The Conservation Conundrum

Updated: Aug 25, 2020

Exploring solutions to the worsening human-wildlife conflict in India.

The Recent Conflict

The recent death of an elephant, after consuming firecracker laden fruit meant for wild boars, raised much clamour in both Indian as well as international media. But a mere google search can show us that incidents such as these are more the norm and less an exception especially in a country like ours.

It is an extremely privileged and callous viewpoint if one is only blaming the perpetrators, who are local farmers defending their crops from vermin.

A feasible solution for addressing issues like this would require a more fundamental approach, rather than attributing the blame on a few scapegoats. Thanks to strong conservation legislation implemented in the last three decades, the once declining population of many animals, is now seeing an optimistic uptick.

But as both human and animal populations continue to rise, the resources they compete for remain limited, leading into a fatal fight for survival. It is estimated in some reports that one human life is lost to animal attacks every day. There is also a widespread crop and livestock depredation totaling up to ‘millions of rupees of loss’ to farmers every year.

Farmers’ tolerance to this depredation is often a function of factors such as economic status of the farmer, vulnerability, extent and nature of the damage, success of the growing season and religious beliefs.

Bound by law on one hand and poverty on the other, both farmers and animals continue being a part of this unjust system. This cascades the friction between local communities and the wildlife.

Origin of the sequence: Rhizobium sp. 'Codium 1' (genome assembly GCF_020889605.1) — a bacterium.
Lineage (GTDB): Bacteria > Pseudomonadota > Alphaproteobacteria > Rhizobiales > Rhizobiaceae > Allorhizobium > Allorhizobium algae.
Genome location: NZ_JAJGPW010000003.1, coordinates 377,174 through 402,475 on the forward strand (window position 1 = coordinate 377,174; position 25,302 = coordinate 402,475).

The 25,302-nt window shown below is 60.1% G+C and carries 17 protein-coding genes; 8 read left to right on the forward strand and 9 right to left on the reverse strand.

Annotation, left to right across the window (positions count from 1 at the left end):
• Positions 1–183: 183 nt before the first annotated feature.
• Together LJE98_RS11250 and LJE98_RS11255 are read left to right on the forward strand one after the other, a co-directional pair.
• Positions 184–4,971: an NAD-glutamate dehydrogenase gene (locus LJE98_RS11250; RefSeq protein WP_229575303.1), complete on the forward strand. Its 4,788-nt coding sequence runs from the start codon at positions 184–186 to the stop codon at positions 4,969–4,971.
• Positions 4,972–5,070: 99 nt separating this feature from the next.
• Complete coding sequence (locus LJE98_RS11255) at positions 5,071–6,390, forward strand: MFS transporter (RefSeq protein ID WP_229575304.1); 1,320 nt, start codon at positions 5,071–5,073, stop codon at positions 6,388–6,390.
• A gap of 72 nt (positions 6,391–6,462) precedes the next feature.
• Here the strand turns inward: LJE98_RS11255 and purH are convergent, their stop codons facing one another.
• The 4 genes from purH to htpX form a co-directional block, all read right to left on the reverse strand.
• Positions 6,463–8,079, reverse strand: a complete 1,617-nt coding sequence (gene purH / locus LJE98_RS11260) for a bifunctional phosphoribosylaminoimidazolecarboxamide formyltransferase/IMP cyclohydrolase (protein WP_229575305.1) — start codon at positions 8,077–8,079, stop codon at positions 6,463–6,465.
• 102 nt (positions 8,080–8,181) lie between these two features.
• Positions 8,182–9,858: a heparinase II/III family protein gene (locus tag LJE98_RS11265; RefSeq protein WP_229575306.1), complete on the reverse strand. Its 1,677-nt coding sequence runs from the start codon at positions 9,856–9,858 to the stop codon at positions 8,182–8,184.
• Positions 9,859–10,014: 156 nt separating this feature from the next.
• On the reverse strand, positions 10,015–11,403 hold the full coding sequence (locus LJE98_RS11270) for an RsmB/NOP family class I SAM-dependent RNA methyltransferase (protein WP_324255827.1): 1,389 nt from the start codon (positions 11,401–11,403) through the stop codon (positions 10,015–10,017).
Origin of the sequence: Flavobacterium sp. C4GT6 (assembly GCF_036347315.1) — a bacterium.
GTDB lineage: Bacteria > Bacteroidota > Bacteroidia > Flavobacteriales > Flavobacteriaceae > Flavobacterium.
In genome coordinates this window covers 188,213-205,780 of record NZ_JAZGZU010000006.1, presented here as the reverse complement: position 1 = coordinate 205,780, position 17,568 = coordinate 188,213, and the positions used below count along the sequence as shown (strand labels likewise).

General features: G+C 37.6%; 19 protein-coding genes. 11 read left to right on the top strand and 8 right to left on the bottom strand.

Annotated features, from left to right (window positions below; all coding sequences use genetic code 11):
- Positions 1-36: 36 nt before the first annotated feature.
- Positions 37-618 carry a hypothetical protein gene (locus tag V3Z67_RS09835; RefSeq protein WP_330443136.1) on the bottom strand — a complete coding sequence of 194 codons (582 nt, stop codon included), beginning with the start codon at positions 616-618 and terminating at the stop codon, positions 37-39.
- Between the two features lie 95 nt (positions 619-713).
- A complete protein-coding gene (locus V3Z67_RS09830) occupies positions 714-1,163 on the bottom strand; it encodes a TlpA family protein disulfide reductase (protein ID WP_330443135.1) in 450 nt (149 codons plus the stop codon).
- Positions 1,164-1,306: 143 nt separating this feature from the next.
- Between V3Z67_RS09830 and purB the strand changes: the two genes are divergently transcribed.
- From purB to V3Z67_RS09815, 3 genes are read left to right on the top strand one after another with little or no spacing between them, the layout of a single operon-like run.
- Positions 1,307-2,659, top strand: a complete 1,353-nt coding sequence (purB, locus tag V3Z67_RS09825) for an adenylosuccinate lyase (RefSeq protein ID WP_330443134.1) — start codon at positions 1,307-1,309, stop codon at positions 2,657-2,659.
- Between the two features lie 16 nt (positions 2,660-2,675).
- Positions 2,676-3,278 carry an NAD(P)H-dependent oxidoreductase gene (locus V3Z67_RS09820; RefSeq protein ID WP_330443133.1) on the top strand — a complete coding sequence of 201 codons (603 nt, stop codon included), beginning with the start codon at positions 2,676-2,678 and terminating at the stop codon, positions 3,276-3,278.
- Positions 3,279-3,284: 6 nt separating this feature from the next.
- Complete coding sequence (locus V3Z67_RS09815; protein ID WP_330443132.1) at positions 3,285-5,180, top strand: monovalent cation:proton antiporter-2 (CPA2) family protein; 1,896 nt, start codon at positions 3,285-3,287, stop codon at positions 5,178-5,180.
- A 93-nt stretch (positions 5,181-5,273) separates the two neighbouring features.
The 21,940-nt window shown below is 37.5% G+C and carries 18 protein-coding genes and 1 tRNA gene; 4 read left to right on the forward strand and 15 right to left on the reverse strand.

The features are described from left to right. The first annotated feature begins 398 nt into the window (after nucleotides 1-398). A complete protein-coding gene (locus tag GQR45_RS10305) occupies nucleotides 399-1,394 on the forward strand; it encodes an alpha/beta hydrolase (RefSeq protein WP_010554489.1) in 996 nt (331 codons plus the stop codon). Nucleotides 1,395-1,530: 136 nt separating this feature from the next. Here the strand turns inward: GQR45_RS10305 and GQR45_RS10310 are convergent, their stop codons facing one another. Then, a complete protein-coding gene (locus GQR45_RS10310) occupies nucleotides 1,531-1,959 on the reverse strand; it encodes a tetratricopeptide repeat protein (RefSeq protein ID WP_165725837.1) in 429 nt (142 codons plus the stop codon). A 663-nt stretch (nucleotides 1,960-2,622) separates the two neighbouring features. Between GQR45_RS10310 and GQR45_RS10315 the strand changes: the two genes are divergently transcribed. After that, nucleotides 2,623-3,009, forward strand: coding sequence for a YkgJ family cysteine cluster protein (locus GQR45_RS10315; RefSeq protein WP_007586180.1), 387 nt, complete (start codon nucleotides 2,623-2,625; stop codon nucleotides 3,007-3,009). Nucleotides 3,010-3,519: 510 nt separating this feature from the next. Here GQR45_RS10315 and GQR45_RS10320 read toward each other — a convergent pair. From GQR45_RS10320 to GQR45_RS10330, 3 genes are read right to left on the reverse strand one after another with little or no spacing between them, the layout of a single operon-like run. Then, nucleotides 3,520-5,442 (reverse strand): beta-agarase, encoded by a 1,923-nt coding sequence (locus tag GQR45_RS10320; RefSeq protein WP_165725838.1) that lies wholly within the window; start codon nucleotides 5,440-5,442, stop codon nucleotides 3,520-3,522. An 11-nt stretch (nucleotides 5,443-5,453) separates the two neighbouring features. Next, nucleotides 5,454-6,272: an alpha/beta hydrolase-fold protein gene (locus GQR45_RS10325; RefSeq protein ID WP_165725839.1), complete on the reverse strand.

Understanding the context of this survival struggle would require delving deeper into its causes hence, this article will be limited to the exploration of workable mitigation strategies to solve the growing crisis.

Successful Experiment

(courtesy: discoverwalks)

Up until very recently, boys of the Maasai tribe in Northern Tanzania attained the status of a warrior by killing a lion single-handedly. But now, the new metric for manliness has evolved into protecting the same wildlife from any harm. In return, the Maasai are paid conservation dividends by the Maasai Wilderness Conservation Trust, from the income generated via ‘Campi ya Kanzi’, a luxury wildlife safari. They are also provided education and health facilities that embrace and celebrate the Maasai traditional knowledge base.

As a pastoral community, they avoid any clashes with wild animals by not interrupting their natural movements and making use of simple tricks like cowbells that warn wild animals of the presence of cattle herds and herders. Any animal ransacking is compensated by the trust and not retaliated against.

This is a textbook example of how an effective human-wildlife conflict resolution can be achieved, by incentivizing local community collaboration and sensitizing them about the value of wildlife.

There are other less explored, but effective methods like intermixing your crop with variants unpalatable to the animal. Farmers in Zimbabwe, Zambia, and Mozambique have been intermixing their crops with chilli peppers to keep away elephants as they are quite averse to capsaicin.

(courtesy: wildtech)

Beehive fencing is another innovation that banks on the fact that elephants have an inherent fear of bees. The nearby farmers also benefit from the income generated via apiculture. This practice has been successfully adopted across African regions. Even in India, ‘Thaen’, is a similar project implemented by two IRMA alumni, Arnelit and Arun of PRM 39, in the Nilgiris and it has met with considerable success.